Anonymous
Anonymous asked in Science & MathematicsAstronomy & Space · 4 weeks ago

how long would it take to get to andromeda with our level of technology?

12 Answers

Relevance
  • Bill-M
    Lv 7
    4 weeks ago
    Favourite answer

    I will answer your question for Alpha Centauri. 75,703 Years

    Our Current level of Technology is Voyager.

    Do the Math:

    The closest star to Earth are three stars in the Alpha Centauri system. The two main stars are Alpha Centauri A and Alpha Centauri B, which form a binary pair. They are an average of 4.3 light-years from Earth.

    One Light Year is 5.88 trillion miles.

    5.88 times 4.3 = 25.2 Trillion Miles

    25.2 Trillion divided by 38000 = 663157894.737  hours

    There are 8760 hours is a year.

    More division = 75702.95  years

    Andromeda Galaxy is 2.5 Million Light Years. So if you travel at the speed of light it will take you 2.5 Million Years to get there.

  • cosmo
    Lv 7
    4 weeks ago

    At our level of technology, you might as well wait for Andromeda to come to us, as it will in the next 2.5 billion years.

  • 4 weeks ago

    Till we become bones in our space craft.

  • 4 weeks ago

    It would take billions of years, even assuming that propulsion technology suddenly took a giddyup, which it won't do, as it appears to have peaked.

    Besides, what's the attraction? What do you expect to find there that can't be found within the solar neighborhood in this galaxy? There are hundreds of billions of stars in this galaxy. What's wrong with attempting to explore some of those, and discovering all the dried up sterile planets orbiting those?

  • What do you think of the answers? You can sign in to give your opinion on the answer.
  • 4 weeks ago

    In order to leave Earth orbit, a vehicle has to reach escape speed. If you do this from the ground (or from low Earth orbit), it is around 11.2 km/s

    To reach the Moon (almost escaping Earth), they went to 11 km/s from low orbit.

    To leave the Solar system, you need to reach 42.4 km/s if you do it from Earth's orbit. If you do it at the right time, shooting off tangent to Earth's orbit, you can use Earth's orbital speed (30 km/s) and add 12.4 to that. New Horizons was lauched with a speed of 16.26 km/s, which gave it (barely) Solar escape. 

    Even though all probes that have attained Solar escape speed needed gravity assist (New Horizons only needed one, from Jupiter, and it was mostly for direction and a bit of extra speed), we can send probes directly with sufficient speed to escape the Solar system.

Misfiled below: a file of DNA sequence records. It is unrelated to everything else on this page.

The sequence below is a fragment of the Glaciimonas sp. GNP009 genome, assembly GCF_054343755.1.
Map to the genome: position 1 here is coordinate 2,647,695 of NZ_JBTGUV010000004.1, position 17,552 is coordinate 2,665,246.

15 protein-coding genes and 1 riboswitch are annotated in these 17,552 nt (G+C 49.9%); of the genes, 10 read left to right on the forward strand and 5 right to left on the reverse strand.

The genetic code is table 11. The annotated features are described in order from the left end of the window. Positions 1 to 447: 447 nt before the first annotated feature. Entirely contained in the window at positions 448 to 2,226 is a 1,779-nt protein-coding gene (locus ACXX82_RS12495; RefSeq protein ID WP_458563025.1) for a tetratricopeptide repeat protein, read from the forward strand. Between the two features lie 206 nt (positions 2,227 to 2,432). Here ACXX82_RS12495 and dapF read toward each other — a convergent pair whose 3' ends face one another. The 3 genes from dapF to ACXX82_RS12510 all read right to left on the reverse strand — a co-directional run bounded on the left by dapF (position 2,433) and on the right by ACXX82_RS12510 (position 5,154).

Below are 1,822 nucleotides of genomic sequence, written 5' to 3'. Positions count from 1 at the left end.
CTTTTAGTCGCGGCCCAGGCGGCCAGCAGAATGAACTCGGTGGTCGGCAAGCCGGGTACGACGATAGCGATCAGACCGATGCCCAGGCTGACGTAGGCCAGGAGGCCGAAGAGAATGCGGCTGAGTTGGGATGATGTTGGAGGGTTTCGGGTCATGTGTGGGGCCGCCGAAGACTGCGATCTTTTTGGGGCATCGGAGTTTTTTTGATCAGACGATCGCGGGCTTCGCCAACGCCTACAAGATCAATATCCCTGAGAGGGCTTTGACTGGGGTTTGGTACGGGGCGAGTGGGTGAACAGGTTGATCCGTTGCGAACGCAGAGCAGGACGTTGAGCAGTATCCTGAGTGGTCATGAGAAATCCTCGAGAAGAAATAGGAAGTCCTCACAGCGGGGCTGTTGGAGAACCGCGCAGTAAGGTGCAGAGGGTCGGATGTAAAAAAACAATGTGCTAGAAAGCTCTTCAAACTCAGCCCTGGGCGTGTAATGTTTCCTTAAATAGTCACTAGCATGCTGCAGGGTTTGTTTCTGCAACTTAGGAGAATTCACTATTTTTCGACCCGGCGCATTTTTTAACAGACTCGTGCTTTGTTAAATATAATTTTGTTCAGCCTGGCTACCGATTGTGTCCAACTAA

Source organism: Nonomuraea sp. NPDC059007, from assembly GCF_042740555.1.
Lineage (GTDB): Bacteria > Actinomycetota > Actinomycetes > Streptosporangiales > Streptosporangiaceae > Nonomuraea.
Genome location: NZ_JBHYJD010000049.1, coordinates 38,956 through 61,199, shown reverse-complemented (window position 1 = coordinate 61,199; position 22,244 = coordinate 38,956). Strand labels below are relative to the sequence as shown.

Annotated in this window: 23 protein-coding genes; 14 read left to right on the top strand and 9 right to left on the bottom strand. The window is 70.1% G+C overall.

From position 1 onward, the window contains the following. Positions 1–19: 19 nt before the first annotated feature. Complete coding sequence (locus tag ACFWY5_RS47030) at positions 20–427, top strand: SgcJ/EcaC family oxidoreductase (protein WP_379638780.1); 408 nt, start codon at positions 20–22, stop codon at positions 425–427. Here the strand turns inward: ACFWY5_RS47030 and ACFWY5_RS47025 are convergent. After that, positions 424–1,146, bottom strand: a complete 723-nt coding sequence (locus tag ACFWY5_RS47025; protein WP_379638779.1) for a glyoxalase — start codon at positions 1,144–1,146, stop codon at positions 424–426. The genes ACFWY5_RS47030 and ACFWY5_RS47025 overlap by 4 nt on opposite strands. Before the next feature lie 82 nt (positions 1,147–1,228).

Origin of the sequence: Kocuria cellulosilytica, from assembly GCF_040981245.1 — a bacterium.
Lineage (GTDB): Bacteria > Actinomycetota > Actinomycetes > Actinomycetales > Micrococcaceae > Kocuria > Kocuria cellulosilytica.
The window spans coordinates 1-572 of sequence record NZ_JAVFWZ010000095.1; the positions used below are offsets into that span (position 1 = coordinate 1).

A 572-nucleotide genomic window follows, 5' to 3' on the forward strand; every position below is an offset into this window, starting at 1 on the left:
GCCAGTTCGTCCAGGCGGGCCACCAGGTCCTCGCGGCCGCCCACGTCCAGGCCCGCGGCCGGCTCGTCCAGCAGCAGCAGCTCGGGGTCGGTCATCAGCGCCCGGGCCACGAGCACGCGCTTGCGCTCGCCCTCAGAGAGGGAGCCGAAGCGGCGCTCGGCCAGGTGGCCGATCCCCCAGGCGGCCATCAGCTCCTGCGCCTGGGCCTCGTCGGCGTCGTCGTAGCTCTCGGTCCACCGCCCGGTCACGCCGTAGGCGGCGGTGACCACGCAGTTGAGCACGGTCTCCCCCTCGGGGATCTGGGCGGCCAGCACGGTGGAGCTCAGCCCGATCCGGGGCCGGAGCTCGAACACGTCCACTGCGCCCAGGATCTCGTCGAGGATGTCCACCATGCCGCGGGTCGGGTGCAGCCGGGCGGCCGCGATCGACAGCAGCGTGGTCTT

Next comes the Galaxy. In order to get to the Great Andromeda galaxy (M-31), we need to reach Galactic escape speed which, from our neck of the woods, is around 312 km/s (approx. 700,000 mph). This we can't do... yet.

    Using gravity assists inside our Solar system (using Jupiter, for example) would be almost impossible as you would need to be doing already over 300 km/s, which would require you to pass extremely accurately close to Jupiter (you'd have to know your position within a centimetre).

    Again, if you could use the Sun's speed of 220 km/s, you would only need to add roughly 100 km/s (plus the 12.4 and 11.2 for Sun and Earth escape). We are not yet at that level... but we are getting there.

    New Horizons, launched at 16.26 km/s from Earth, is still the fastest launch so far. (Don't forget to mentally add the 30 km/s of Earth's orbital speed for its speed relative to the Sun).

    Despite a lower launch speed, Voyager 1 is presently moving at 4 km/s faster than New Horizons' present speed (13 km/s), but that is because it got two bigger gravity boosts (Jupiter and Saturn).

    Reaching a launch speed of 100 km/s (six times faster than New Horizons's record launch speed) will be quite a step.

    As objects climb out of the gravitational well of the object they try to escape, they do slow down. Even if we ignore that, an object travelling at Galactic escape speed (312 km/s) would need a thousand years to travel ONE light-year. Since M-31 is over 2 million light-years from us, it would take 2,000 million years for that object to reach it.

  • 4 weeks ago

    Wow!  About ten billion years.

  • 4 weeks ago

    Back of the envelope calculation:

    Fastest interplanetary probe we can launch is about 40,000 mph to Pluto and beyond.  That is 5.965 x 10^-5 or about 0.00006 times speed of light.

    Andromeda galaxy M32 is at least 3 ,000,000 light years, divided by 0.00006 light speed gets 5,000,000,000 years travel time.

  • 4 weeks ago

    We'd get there faster just by letting Andromeda come to us, which is what it's doing.  It will be here in about two billion years.

  • Clive
    Lv 7
    4 weeks ago

    Millions of years.

  • Anonymous
    4 weeks ago

    We simple do not have the means, the amount of rocket fuel isn't there and we wouldnt be able to contain it all and carry it if we had it, I think if we could it would take 25 million years. We need new technology

Still have questions? Get answers by asking now.